This being my first time to pitch in person to a real, live agent, I was relieved to find that they were much less terrifying than I'd imagined. (Note: I have pitched to several imaginary agents for practice, but I have never yet pitched to a dead agent. I'm sure that needed clarifying.) None of them asked to eat my brains, and they smiled, were honest, and seemed very much like friendly and normal people. They did seem to appreciate professionalism, but were forgiving of things like stammering and inexperience. (Not so forgiving of stalking, rudeness, or contagious undeath, though, except as part of the book being pitched. Some things are just better read than experienced.)
We also attended the Maggie Awards, in full fancy regalia. This is one of the red-carpet events of writers, and as such, most of us took advantage of the chance to dress up in our when-else-will-I-ever-wear-this dresses and then danced the night away after the awards were handed out. (Three days later, I am still sore. Totally worth it.)
Of course, there was a book signing. You don't become a writer without first being addicted to reading. I spent much more than I probably should have (again, worth it), and now have several more signed books for my collection (also, much less shelf space. I need a new bookshelf.) Part of the profits from the book signing went to a charity (Literacy something-or-another). There was also a raffle for some very nice gift baskets, and I was excited to win not one, but two! 0.0 (I got some signed books, a beautiful acorn-patterned quilt in a matching tote bag, and some jam.) I also entered a drawing for a critique, since some agencies and editors were offering critiques as prizes.
As a side note, this was the hotel's last conference before closing to let new management renovate it (really, they were locking the doors the moment the last of us walked out the door!) Most of the staff had been laid off, to the point that our breakfast servers were also serving us dinner. The hotel had also ceased purchasing items (like new towels), so there was a lot of things they were short on. They were quite thrifty with what they had, and tried their best to keep everyone supplied. Considering their limited resources, they did an amazing job, so kudos to the hotel staff for hanging in there.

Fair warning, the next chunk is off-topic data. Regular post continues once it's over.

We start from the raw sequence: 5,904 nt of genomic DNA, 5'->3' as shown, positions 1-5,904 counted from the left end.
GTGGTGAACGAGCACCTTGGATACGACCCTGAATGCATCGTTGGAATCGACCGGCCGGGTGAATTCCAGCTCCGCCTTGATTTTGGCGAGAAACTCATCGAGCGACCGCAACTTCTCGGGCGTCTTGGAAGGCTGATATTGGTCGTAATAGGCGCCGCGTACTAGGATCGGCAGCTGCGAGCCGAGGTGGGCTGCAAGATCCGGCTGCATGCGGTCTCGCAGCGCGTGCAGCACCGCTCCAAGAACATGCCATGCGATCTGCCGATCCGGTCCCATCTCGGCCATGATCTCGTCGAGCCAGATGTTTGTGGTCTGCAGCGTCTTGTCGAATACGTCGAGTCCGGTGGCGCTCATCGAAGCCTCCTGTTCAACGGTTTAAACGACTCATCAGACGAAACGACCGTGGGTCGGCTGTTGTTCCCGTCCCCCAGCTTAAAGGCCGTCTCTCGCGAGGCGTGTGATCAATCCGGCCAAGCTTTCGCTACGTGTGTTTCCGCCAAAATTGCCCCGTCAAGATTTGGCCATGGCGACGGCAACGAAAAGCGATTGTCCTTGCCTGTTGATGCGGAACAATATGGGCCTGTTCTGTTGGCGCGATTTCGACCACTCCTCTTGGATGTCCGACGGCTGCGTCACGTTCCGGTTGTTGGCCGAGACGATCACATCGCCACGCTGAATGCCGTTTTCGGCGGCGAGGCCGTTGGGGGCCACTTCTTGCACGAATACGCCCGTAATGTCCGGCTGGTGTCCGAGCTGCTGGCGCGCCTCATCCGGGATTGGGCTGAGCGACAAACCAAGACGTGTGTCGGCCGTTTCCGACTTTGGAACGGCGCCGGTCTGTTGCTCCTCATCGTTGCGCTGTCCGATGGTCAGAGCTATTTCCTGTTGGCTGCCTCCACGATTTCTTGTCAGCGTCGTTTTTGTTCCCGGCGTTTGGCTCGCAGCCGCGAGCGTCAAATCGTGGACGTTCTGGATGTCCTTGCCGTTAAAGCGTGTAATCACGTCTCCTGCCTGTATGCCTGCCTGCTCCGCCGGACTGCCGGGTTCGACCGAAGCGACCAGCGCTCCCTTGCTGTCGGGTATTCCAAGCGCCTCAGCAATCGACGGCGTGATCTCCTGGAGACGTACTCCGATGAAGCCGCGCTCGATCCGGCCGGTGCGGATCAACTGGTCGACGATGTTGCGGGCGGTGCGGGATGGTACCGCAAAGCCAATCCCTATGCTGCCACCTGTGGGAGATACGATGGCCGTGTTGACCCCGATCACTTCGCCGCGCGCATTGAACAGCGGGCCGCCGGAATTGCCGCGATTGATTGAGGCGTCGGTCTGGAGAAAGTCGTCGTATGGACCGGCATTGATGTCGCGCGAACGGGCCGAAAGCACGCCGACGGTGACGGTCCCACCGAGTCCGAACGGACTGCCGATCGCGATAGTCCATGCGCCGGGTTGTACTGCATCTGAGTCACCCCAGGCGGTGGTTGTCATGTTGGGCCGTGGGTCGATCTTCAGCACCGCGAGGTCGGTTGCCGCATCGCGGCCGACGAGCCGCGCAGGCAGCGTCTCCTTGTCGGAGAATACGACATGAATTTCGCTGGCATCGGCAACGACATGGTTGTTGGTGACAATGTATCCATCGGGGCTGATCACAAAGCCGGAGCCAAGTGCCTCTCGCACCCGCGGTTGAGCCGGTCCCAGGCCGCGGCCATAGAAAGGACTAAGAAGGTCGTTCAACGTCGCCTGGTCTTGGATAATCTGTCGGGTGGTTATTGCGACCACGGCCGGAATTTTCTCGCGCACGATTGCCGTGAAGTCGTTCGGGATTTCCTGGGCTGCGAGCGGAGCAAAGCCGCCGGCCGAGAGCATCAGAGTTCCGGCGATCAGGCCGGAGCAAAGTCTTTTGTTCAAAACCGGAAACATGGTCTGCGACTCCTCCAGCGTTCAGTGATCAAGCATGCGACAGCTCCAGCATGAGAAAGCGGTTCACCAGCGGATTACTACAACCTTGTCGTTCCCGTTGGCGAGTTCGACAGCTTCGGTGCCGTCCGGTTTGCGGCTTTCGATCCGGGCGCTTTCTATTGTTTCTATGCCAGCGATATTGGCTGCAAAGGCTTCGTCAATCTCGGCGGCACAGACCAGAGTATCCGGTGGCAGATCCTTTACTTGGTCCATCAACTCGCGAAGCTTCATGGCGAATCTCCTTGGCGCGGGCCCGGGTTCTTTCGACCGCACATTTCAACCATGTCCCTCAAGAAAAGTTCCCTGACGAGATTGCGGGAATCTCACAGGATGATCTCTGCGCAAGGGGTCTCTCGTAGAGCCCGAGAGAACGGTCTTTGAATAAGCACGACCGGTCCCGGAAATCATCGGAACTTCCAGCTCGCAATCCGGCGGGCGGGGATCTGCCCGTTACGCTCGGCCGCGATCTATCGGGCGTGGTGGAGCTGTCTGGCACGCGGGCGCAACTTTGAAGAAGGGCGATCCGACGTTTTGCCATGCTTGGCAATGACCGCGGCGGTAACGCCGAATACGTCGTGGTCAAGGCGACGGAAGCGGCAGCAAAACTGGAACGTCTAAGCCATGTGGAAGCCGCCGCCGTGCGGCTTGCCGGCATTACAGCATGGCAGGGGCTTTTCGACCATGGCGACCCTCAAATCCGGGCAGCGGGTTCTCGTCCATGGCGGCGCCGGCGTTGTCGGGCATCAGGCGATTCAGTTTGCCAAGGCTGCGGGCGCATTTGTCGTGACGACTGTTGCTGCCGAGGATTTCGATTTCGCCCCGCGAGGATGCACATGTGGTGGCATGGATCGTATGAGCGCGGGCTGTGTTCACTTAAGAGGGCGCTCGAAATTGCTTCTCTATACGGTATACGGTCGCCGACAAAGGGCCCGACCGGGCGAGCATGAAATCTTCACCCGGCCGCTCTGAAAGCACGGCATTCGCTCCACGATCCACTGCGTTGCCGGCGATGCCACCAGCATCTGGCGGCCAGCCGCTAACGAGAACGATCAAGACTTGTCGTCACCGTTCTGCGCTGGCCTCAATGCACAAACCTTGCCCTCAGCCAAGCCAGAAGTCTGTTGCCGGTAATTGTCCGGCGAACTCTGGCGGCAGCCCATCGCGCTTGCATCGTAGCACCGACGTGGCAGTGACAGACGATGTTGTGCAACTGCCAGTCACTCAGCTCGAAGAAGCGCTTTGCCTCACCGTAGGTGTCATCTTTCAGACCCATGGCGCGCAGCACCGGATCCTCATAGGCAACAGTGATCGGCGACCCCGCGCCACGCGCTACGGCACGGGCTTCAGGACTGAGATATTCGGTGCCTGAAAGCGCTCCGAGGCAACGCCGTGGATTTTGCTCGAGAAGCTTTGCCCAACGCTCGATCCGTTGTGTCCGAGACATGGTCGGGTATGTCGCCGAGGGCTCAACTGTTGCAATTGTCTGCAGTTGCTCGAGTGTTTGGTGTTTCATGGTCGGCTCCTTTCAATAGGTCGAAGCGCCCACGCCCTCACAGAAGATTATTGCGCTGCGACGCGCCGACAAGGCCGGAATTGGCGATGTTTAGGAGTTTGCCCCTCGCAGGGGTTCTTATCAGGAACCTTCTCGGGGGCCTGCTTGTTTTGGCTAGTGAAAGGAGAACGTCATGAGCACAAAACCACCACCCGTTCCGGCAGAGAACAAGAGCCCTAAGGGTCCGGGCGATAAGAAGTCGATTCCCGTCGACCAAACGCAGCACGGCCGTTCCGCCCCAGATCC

Grade for Romance writers (including other genres with romantic elements): A++ The conference was terrific, everyone I met had a great attitude, I really benefited from a couple of the workshops, and there were some big-name agents present.
Grade for non-Romance writers: B-. Some of the workshops and panels are still very helpful for any genre, but just as many are romance-targeted, and most of the networking wouldn't be as helpful.
Please note that I am not differentiating between self-published and traditionally published writers. There were several classes open for self-publishing crowd, and a fair representation of the writers present had gone that route at some point or another (some have done both traditional and self-publishing, the latter for harder-to-sell genres.) I believe both traditional and self-published writers would benefit significantly from this conference.
Storytime: Tell me about your M&M adventure! Or, if you've never been, do a little time-travel and tell me about the time I pitch to a dead agent instead of a real, live one. Do I need to take zombie repellent with me?